The defenestration of Arlene Foster as leader of the DUP and First Minister of Northern Ireland was both overdue and unfair Overdue, because the real crisis of her leadership was only a year into it, with the renewable heating scandal of 2016-17. If she had done then as Peter Robinson did, and stepped back for a few weeks pending an investigation which would probably have given her enough of a figleaf to resume work with dignity, the Assembly would not have collapsed in 2017 and she would not have made the ill-chosen remarks during that election campaign which destroyed any perception that she was willing to look beyond her own electoral silo. Those were both very bad choices that she made, which should have meant the end to her leadership four years ago.
But instead, the DUP pushed her out last week over an important but frankly niche issue: she was not prepared to follow her fellow Assembly members and vote against a resolution condemning gay conversion therapy. Not that she was exactly on the right side of that particular argument, but she was closer to it than her party, who should have abstained with her rather than rise to the bait. (I cannot find Martyn Turner's cartoon of a new exciting children's toy, the Orange Action Man, who is easy to wind up.) Retreating to the citadel is a tactic, not a strategy, and unless you have reinforcements lurking over the hill or across the water, it's a losers' tactic.
The DUP rank and file also blamed her for the hugely unsatisfactory outcome of the Brexit process, but that is not particularly her fault; the entire party supported the destruction of Theresa May's premiership over a proposed deal with the EU that was actually better from the DUP's point of view than the one they actually got with Boris Johnson. The DUP are neither the first nor the last people to be betrayed by Boris Johnson, who has broken faith with everyone he has ever worked with or slept with, and while Arlene Foster and Nigel Dodds can be fairly criticised for falling into that trap, it's not fair for the rest of the party, which was equally seduced by Boris, to make that criticism.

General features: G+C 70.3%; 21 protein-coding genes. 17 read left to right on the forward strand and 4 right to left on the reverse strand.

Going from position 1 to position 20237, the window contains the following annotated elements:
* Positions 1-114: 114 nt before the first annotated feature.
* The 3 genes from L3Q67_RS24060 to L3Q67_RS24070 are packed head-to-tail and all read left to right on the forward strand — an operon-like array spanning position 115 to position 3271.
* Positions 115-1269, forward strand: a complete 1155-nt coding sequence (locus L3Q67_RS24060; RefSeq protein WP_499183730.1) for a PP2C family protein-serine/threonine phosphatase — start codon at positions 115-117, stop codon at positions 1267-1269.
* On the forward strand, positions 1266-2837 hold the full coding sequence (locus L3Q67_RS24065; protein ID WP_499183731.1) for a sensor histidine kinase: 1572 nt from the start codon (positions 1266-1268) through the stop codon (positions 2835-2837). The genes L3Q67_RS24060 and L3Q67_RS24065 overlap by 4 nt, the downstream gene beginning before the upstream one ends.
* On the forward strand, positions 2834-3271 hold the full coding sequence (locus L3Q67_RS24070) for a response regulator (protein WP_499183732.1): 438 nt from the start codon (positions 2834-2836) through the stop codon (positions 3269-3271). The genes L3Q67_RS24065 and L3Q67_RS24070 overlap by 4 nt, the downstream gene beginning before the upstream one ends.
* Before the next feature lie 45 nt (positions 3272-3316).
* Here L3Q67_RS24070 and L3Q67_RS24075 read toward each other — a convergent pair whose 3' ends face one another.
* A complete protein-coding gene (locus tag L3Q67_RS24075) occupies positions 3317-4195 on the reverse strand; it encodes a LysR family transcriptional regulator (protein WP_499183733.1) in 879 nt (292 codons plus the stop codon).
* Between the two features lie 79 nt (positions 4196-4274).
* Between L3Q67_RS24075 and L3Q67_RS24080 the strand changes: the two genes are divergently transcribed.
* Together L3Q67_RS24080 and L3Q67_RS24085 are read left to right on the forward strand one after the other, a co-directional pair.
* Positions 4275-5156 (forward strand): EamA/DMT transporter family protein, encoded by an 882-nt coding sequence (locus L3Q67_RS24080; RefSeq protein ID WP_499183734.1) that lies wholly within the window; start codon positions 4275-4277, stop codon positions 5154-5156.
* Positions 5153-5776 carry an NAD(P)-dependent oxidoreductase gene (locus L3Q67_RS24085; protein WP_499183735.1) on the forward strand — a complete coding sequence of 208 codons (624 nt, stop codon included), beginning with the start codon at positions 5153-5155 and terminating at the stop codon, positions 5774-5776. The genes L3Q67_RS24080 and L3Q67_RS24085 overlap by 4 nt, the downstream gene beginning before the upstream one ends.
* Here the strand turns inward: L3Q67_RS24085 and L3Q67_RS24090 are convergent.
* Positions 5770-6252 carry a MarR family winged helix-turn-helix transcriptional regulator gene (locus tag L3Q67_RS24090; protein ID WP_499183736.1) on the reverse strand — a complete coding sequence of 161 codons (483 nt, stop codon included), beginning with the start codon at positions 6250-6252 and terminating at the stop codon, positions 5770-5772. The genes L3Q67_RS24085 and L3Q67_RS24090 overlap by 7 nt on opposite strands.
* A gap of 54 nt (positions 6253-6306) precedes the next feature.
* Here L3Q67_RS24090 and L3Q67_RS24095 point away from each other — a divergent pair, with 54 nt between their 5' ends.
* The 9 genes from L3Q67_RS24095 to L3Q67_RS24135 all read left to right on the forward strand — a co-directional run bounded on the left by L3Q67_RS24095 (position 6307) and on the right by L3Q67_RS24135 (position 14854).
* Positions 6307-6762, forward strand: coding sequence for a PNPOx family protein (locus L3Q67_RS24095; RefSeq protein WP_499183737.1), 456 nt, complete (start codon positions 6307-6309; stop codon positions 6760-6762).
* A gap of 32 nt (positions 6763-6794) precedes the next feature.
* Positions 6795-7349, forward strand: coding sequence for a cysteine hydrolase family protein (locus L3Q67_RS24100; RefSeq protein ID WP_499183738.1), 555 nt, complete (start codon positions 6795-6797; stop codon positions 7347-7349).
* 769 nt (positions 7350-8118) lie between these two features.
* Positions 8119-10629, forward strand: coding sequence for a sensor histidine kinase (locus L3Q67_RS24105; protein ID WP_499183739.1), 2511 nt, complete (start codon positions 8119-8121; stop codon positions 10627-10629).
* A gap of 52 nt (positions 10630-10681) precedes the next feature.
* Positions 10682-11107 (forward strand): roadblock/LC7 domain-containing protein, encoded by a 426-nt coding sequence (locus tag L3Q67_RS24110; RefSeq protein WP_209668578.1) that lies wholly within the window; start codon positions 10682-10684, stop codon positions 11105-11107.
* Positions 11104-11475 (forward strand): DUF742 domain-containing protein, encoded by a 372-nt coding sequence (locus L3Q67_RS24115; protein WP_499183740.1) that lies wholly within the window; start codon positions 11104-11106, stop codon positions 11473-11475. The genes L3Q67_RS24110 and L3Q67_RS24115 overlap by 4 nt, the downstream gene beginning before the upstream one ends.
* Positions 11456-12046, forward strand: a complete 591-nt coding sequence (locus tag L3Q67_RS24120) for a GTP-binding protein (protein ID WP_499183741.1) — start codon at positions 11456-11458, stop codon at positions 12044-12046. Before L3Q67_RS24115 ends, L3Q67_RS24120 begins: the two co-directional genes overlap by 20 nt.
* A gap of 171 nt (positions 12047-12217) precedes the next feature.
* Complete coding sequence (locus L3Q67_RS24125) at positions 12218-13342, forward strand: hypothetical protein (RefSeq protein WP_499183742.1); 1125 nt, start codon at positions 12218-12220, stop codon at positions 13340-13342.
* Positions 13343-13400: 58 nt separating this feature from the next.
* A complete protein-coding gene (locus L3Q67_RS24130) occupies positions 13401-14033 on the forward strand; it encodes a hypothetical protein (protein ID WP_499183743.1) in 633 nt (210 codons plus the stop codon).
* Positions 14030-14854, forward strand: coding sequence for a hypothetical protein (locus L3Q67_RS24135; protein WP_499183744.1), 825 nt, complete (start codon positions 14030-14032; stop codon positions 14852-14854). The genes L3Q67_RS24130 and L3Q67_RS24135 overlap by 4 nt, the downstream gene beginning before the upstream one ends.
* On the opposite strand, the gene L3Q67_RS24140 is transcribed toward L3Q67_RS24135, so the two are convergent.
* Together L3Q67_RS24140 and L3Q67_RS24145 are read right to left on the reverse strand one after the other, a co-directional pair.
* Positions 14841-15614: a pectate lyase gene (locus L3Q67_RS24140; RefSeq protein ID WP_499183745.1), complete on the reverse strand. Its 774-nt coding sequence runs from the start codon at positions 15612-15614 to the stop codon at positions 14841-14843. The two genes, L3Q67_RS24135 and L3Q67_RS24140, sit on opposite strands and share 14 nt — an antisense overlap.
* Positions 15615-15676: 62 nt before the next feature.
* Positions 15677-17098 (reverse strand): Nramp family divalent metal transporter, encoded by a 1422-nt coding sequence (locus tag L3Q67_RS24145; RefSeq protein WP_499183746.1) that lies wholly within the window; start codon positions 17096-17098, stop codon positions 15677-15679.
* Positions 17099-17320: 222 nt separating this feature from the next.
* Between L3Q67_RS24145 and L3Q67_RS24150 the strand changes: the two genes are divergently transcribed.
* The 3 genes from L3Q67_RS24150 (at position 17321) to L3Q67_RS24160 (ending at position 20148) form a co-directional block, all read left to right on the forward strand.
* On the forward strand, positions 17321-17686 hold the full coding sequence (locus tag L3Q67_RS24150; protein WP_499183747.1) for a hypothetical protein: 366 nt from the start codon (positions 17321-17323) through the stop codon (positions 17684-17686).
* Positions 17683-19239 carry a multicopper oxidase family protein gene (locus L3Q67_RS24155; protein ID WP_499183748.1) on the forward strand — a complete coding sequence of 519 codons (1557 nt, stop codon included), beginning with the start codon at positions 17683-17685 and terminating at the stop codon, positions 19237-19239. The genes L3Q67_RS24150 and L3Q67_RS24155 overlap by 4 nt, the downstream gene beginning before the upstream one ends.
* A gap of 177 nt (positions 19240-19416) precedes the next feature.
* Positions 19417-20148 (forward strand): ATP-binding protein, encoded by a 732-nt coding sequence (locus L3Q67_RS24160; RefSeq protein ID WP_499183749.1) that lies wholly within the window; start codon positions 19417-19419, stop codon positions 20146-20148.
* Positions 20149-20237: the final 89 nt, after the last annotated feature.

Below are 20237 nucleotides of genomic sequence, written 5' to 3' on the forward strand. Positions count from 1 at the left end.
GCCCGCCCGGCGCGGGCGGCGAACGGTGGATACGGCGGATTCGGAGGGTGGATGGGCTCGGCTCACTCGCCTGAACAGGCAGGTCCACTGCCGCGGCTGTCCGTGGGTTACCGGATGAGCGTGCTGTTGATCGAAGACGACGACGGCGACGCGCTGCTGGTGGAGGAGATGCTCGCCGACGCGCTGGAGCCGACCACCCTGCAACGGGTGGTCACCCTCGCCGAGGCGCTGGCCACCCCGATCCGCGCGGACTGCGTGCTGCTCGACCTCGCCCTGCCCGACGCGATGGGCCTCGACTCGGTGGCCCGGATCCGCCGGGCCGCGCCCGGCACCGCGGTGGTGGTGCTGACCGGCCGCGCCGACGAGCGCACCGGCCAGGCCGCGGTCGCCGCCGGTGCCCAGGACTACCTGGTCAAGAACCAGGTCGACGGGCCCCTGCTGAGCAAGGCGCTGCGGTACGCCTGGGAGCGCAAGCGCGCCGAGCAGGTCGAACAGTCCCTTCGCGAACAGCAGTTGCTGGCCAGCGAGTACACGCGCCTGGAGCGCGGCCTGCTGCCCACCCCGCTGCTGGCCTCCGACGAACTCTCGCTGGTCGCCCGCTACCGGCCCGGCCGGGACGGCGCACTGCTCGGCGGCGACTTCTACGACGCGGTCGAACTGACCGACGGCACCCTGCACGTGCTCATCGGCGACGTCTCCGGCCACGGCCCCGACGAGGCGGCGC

Arlene has always been friendly and pleasant to me personally, even though she has not always liked what I say. The last time I saw her, at the May 2019 European election count in Magherafelt, she was chatty and cheerful to me while pointedly ignoring the person I was with, who had annoyed her somehow (I never got the full story). I am not hugely surprised that she intends to leave politics completely now. Her vision is a little larger than her party's, and at present that doesn't fit the direction they want to go, which is to appeal ever more strongly to a diminishing pool of voters.
I am going to break the mould of popular commentary and not dump on Edwin Poots. He has said and done a lot of very stupid, wrong and inflammatory things, and his judgement has often been questionable. But there was one moment when he really did rise to the occasion. Back in January 2018, after a brutal few days starting with an ill-advised tweet by one of Sinn Féin's MPs (who later resigned, the first member of parliament to be brought down by his own social media), he put in a very statesmanlike TV performance which helped to draw a line under it, responding to an even better performance from John O'Dowd (who I hope will follow Poots to the top spot in his own party in due course). This is worth a watch.